The KWGT (Kustom Widget) app helps customize your Android home screen with many different widget apps that can be purchased on the google play store. You are able to customize each widget or create your own with unlimited possibilities and variations.
1. Getting into the app
From my experience with this app, I’ve noticed that it doesn’t give you much information on how to use it. There’s a huge gulf of execution when using this application. You mainly gain knowledge from this app by trial and error, therefore, making a lot of knowledge-based mistakes. The first image is the result of me initially clicking on the KWGT app. I was looking to add a widget to my home screen, but instead it only allowed me to edit my previously made widgets. It gives me no signifier or instruction on how to add a widget within the app itself. I would encourage having a place to view instructions within the app. Maybe have a short tutorial. From previous knowledge from using the app (knowledge in the head), I knew how to add a widget. (see video above). Would a new user know how to do this? Accessing the full app is constrained to having an available empty widget already on the home screen.
Once I click on the empty widget on the home screen, it loads up the app where you can find all of your installed widgets. I was a bit confused when the widgets didn’t pop up right away which shows how important quick feedback is when using applications. I thought something was wrong because of the delayed load in. This may be fixed with an update.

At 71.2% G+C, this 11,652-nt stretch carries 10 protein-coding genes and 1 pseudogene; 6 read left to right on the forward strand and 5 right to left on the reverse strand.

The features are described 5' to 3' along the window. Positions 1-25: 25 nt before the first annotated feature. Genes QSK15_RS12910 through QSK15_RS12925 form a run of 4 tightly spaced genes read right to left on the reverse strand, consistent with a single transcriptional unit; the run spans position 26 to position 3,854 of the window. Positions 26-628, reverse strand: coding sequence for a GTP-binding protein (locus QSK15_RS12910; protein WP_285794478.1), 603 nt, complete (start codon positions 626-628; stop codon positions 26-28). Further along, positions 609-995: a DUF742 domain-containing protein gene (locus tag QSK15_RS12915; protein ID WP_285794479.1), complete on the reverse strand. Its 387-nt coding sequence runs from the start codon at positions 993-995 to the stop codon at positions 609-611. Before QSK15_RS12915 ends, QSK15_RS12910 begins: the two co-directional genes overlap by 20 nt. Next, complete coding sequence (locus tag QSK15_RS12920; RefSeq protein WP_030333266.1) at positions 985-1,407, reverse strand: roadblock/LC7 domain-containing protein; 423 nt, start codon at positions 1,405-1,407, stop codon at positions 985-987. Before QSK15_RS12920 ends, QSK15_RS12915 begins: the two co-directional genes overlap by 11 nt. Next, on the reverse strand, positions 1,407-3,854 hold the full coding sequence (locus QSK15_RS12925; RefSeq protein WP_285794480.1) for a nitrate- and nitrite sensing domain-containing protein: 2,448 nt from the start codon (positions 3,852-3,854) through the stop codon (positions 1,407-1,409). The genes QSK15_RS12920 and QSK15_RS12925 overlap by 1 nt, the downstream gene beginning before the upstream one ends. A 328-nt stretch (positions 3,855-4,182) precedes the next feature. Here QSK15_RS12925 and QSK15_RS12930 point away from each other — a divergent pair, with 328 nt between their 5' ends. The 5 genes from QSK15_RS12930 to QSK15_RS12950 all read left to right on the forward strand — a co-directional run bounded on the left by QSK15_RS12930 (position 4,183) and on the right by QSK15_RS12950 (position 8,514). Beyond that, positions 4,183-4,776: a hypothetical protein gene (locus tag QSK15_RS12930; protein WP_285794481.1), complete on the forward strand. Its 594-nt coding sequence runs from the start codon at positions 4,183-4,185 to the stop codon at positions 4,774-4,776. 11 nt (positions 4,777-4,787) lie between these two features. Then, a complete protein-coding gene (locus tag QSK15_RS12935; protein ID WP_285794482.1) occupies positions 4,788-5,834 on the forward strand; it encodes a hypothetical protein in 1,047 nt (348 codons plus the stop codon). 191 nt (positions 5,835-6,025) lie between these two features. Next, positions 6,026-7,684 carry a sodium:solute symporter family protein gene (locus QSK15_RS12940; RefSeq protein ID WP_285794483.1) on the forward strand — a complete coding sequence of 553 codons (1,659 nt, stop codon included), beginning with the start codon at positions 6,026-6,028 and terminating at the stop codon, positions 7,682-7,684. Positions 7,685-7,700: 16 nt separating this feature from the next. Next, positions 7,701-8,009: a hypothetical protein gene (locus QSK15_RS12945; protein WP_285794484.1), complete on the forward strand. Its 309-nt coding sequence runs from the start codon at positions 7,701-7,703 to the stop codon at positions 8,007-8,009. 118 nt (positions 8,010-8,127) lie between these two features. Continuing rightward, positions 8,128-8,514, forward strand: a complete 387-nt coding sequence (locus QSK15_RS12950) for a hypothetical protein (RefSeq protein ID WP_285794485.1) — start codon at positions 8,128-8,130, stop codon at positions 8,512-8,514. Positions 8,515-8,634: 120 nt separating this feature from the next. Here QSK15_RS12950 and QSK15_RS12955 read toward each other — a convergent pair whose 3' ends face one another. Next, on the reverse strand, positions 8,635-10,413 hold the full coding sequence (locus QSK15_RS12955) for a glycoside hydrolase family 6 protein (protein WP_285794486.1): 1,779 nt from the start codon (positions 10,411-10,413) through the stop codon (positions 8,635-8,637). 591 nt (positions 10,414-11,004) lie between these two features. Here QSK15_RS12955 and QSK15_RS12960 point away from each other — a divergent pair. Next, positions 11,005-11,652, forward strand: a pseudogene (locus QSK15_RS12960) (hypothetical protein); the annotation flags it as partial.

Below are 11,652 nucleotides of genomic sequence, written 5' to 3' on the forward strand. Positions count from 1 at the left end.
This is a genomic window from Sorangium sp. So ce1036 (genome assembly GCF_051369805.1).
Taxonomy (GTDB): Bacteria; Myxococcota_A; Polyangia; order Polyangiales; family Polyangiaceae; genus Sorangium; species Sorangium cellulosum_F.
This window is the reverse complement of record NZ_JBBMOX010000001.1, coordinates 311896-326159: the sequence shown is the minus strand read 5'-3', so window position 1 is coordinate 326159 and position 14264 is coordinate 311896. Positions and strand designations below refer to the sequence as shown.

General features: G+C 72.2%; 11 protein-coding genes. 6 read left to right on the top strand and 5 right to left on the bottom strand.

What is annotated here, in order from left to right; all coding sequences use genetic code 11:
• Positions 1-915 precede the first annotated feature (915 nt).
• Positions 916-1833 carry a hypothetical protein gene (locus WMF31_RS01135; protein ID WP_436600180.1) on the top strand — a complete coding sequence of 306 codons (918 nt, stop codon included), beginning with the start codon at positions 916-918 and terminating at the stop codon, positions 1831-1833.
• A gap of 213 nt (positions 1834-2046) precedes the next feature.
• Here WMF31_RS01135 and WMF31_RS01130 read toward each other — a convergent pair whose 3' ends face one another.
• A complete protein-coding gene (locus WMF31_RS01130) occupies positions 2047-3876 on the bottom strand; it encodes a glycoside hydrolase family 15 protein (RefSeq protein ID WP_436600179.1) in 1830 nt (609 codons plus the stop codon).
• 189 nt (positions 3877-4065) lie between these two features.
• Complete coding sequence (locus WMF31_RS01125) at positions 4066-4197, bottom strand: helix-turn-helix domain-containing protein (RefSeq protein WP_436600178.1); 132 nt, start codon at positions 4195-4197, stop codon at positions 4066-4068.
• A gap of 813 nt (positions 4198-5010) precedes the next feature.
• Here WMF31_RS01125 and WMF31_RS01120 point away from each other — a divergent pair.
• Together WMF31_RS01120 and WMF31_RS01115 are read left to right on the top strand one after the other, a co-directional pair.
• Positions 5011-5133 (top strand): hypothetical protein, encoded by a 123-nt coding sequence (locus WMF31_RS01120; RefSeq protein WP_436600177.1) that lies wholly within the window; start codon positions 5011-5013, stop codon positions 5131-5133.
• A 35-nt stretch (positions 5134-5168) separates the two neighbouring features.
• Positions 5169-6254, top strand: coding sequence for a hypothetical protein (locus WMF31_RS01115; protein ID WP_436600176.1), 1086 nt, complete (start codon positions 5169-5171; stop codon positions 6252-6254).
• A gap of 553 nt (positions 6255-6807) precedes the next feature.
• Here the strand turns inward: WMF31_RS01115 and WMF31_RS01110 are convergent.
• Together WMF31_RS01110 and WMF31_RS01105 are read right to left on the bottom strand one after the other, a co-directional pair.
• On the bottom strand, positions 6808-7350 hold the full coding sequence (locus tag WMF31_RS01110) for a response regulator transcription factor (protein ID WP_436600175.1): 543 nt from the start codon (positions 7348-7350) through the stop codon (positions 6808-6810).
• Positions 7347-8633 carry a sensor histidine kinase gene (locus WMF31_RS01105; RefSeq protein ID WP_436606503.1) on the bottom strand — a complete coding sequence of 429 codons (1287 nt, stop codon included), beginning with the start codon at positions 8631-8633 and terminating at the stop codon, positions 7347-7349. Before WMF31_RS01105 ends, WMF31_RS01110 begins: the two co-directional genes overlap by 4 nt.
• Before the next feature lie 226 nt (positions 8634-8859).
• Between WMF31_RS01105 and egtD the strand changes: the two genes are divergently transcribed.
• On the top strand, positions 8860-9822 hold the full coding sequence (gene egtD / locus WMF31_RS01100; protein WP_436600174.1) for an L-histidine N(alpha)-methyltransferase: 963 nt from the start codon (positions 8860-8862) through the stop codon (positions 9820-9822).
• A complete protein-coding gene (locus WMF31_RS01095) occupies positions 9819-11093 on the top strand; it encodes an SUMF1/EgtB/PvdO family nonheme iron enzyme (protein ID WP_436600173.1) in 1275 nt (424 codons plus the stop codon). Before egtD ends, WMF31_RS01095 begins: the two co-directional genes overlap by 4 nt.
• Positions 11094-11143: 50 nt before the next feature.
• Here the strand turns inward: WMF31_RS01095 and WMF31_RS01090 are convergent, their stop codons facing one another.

2. Creating a Widget
This is the interface when creating a widget from scratch. As you can see, there are no labels on the right or top of the screen. A new user would have no idea what these icons do unless they click on them. (see video above) I would make a tab at the top right corner where it would expand and have labels for each icon and also an information icon for in-depth descriptions. I would move the top icons over to the left to make room. There is a lack of discoverability for the icons. Even though there is a short description of the icons’ affordances at the bottom, the user still has no knowledge of how to actually apply these changes to the widget. I would add either a walk-through tutorial or short video tutorials that you can view at anytime from the slide out menu. It is good that at the bottom where the “Items”, “Background”, “Layer” tabs are, there is a short explanation on how to start to create a widget. This helps to lead users into the right action.
3. Searching for a widget